Affect Regulation

Visualizing a Safe Place

flower gardenOur imagination is a powerful tool in our repertoire of resourcing strategies. An imaged safe place is one of these. Everyone needs a place where they can feel safe and each person’s safe place makes perfect sense just for them. It could be in the Swiss Alps, in a quiet country house, an beach beside the ocean, a peaceful garden, or a cozy room. While these lovely places of comfort aren’t usually physically available to us when we need them most – we can still create a mental haven,  accessible through imagery, and available to you whenever you need it. Having an inner safe place has proven effective in helping people cope with stress and increasing their sense of safety and comfort.

The use of an imagined safe place is especially helpful for people who have experienced trauma. When fear, panic, or self-destructive thoughts become over-whelming, you can use your imagination to go to a restful inner sanctuary – a personal haven from the effects of trauma and other life stresses – to regain a sense of safety, to restore strength, and to achieve a renewal of spirit. Once you have grounded yourself with your safe place, you will find yourself feeling more equipped to deal those tough emotions or memories.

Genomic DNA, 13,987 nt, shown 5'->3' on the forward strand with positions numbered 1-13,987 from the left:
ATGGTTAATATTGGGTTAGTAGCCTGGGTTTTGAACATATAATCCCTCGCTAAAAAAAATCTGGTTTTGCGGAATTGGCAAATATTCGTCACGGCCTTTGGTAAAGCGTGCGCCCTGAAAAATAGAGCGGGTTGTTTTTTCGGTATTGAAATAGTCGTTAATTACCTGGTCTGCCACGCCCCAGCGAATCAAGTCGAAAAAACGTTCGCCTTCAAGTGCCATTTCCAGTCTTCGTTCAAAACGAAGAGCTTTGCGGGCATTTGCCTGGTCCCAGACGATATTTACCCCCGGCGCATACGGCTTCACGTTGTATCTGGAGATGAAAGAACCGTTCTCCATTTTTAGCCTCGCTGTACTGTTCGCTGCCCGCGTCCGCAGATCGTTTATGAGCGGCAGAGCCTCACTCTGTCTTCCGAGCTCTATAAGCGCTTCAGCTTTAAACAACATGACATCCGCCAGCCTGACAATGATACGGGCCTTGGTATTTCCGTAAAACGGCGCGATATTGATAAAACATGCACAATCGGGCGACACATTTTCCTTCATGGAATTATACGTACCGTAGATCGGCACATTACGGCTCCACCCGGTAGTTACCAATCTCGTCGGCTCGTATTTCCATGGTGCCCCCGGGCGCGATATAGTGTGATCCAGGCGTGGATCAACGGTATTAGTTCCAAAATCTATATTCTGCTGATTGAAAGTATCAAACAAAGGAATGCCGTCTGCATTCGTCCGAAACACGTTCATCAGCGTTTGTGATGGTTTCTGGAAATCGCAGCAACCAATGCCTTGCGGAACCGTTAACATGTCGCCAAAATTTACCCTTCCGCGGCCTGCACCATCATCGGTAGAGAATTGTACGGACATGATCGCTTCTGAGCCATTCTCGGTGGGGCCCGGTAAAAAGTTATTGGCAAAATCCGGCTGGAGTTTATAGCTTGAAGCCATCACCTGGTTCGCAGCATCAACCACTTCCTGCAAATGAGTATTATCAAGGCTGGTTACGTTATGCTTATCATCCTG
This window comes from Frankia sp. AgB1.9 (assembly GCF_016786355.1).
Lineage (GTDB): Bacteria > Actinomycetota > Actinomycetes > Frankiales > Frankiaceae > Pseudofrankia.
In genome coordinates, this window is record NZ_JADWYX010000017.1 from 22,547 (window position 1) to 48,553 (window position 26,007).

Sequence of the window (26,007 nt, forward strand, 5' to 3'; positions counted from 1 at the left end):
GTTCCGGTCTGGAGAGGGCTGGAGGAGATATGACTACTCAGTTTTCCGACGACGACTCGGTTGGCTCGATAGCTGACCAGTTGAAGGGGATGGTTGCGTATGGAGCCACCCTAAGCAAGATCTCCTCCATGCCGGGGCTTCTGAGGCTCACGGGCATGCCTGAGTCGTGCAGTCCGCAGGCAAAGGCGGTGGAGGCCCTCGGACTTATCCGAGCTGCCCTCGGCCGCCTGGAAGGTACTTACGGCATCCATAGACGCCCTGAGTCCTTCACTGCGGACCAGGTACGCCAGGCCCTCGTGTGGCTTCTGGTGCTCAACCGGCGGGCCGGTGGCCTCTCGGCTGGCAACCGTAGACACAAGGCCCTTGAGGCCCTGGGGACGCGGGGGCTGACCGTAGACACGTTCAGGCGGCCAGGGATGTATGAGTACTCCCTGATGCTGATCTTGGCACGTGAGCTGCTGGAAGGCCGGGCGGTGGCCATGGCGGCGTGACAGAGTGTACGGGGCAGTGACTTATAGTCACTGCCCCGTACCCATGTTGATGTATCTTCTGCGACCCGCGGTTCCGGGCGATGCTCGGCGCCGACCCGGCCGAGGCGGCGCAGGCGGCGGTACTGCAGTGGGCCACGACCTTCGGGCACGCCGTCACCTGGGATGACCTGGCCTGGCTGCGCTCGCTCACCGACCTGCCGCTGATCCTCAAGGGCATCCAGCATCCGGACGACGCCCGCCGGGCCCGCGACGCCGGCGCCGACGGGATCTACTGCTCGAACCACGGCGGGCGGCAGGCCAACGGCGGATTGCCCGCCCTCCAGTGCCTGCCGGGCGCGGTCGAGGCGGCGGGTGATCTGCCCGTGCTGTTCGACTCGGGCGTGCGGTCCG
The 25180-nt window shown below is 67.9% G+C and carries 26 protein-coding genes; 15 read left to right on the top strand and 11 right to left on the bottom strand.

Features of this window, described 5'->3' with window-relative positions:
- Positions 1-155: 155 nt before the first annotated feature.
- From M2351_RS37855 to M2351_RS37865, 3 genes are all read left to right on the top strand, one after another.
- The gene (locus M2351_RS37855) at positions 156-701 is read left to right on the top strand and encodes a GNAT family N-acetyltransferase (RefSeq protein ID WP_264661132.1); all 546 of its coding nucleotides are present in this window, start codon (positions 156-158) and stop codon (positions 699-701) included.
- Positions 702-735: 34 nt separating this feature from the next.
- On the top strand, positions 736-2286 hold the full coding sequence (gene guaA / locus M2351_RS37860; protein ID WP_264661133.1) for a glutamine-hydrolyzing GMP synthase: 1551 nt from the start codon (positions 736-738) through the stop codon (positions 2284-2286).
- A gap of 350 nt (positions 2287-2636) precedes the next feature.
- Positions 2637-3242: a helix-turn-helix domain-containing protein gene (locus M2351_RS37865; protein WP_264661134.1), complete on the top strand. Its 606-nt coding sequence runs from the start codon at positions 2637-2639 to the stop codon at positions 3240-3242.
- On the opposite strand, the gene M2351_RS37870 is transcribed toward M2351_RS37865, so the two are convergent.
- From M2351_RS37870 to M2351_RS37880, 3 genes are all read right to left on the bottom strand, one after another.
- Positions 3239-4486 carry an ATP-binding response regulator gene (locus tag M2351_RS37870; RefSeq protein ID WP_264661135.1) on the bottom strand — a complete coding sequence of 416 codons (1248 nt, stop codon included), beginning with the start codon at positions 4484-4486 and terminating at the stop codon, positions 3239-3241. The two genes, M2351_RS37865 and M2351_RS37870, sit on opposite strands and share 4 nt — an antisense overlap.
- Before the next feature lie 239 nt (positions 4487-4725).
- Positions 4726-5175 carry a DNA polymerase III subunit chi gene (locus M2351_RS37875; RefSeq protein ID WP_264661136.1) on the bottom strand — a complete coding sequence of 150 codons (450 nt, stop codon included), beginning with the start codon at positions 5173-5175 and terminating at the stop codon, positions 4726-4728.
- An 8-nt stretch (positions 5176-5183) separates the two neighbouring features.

Resources:

Cohen, B. M., Barns, M. M., & Rankin, A. B.  (1995). Managing Traumatic Stress Through Art: Drawing from the Centre.

Miller, K. (2012). Mind-body attunement therapy: Clinical Strategies. Mind-Body Attunement Training Centre

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